Santa Rosa Attorney – Adjustment of Status for Permanent Residence
California Legal U.S. Residency Process Lawyer
Through adjustment of status, people who are in the U.S. on a nonimmigrant visa can petition for a green card/permanent residency. Adjustment of status for permanent residence has become more difficult over the last decade. If your goal is to become a legal U.S. resident, you need an immigration attorney familiar with the specific requirements and procedures involved in adjustment of immigration status.
Since 1986, I have helped foreign nationals pursue permanent residency. I have a strong understanding of how the process works and who is eligible. You can trust me to provide you with knowledgeable legal counsel and protect your rights throughout the process.
To discuss adjustment of status in a free consultation, call 707-527-8050. Appointments available Monday through Saturday. Se habla Español.
Are You Eligible to Adjust Your Status?
There are certain requirements that need to be met before you become eligible for adjustment of status, including:
- An immigrant visa must be immediately available to you
- You must have entered the United States legally (although there may be some exceptions under an expired U.S. law known as 245(i))
- You must not have fallen out of status by staying past the terms of your visa
- You must not have sought unauthorized employment while in the U.S.
- You need to show that you are applying for adjustment of status in good faith (such as showing that your marriage is legitimate)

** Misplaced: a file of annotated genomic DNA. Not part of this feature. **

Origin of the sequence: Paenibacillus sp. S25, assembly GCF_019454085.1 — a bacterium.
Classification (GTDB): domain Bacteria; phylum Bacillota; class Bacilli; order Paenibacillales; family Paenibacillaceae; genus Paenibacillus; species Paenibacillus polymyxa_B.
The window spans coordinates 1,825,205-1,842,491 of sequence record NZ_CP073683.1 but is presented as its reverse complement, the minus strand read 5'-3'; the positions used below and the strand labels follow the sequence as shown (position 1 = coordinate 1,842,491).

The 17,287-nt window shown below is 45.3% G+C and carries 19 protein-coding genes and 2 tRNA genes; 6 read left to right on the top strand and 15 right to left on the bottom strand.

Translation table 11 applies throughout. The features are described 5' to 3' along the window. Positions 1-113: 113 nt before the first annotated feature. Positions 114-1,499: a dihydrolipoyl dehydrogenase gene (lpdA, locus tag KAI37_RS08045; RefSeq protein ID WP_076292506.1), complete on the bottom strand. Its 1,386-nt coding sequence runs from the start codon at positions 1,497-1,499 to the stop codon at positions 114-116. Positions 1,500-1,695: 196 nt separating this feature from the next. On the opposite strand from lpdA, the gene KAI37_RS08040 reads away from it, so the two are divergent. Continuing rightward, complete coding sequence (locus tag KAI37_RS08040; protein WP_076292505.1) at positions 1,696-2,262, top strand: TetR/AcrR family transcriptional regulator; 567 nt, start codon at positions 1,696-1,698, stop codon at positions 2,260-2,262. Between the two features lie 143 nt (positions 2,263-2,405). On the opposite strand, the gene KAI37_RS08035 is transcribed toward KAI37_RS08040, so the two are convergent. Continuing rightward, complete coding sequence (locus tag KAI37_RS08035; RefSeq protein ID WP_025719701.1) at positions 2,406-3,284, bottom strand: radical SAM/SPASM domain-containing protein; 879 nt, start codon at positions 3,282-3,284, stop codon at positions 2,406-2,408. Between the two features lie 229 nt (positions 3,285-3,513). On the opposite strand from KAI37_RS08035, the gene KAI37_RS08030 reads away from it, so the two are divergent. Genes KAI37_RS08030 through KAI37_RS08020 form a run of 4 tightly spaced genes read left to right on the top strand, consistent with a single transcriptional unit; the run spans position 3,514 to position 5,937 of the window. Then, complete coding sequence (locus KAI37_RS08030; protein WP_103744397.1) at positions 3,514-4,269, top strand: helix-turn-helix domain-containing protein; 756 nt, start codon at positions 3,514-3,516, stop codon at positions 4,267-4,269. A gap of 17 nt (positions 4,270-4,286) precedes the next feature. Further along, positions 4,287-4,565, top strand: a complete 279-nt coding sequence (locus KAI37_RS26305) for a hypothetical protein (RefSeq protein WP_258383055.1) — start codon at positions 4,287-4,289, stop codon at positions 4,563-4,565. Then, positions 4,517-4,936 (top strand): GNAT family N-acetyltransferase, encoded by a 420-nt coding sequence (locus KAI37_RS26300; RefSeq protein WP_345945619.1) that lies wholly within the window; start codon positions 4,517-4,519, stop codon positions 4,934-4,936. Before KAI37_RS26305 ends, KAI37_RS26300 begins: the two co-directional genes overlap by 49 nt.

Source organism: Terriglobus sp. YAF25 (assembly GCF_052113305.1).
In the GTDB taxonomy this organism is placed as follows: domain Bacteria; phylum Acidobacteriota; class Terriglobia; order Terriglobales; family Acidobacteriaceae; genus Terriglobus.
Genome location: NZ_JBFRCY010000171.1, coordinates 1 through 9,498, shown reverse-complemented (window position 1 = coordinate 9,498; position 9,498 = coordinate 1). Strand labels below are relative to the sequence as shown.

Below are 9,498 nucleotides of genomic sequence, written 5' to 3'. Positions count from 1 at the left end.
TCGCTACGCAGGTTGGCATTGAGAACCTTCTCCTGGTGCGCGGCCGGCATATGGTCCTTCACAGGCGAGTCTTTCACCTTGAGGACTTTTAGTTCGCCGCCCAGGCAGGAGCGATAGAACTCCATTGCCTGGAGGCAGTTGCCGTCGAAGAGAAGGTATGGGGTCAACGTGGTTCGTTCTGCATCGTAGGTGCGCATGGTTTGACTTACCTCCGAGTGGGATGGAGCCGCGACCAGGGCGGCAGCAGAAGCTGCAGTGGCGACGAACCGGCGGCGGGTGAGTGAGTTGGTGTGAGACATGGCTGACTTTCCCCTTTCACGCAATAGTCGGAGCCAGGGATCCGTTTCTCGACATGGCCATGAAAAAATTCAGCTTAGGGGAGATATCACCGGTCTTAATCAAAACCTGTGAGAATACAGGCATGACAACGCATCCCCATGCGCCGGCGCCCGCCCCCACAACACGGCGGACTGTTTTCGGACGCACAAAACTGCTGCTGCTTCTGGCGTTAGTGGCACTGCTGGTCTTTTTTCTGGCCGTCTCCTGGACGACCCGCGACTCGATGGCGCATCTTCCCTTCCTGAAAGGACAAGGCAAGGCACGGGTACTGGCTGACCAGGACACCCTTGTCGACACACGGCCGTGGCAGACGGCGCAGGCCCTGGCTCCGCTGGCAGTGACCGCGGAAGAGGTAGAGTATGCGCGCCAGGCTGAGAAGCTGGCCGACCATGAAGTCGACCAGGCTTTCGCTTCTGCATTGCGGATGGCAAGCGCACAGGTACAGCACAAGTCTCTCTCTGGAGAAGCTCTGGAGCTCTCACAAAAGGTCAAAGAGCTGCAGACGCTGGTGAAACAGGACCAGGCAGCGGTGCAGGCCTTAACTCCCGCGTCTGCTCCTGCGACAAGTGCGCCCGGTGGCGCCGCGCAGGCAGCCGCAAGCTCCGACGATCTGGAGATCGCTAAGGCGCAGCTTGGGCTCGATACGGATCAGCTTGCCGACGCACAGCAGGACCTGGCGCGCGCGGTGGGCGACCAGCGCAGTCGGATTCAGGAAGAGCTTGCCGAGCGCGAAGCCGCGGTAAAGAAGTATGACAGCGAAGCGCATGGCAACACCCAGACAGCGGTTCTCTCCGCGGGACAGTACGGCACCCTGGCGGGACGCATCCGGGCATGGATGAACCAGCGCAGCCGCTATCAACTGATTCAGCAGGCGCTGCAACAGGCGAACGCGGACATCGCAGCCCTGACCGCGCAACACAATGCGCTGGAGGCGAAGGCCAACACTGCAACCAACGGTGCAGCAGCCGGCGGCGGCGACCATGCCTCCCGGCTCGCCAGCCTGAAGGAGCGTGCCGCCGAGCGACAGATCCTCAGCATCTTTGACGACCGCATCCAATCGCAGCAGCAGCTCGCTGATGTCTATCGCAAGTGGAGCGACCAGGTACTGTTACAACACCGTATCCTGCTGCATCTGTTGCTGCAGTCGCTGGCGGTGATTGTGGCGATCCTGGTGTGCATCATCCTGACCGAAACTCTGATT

There may also be specific rules attached to your particular visa. For example, if you came to the United States on a fiance visa (K visa), you must have married your spouse within 90 days of entering the country.
Exception to the Rules: Immediate Relatives of U.S. Citizens
If you are an immediate relative — parent, spouse or child — of a U.S. citizen, the path is clearer for you. The issues in the bulleted list above will likely not apply to you. For example, if you have fallen out of status or have sought unauthorized employment, you are still eligible to adjust your status to residency status.
Child Status Protection Act (CSPA)
Application processing delays by the USCIS may prevent a child from receiving immigration benefits before he or she turns 21. The Child Status Protection Act protects some young adults from “aging out,” allowing their applications to continue past their 21st birthday. I have extensive experience in this area and in other areas involving children who immigrate to the U.S.
Call for a Free Initial Consultation
No matter what your situation, I will help you determine whether you qualify for adjustment of status. If you do not qualify, you may be able to apply for permanent residency through consular processing.
To learn more about adjustment of status for permanent residence and what I can do for you, contact my Santa Rosa law office.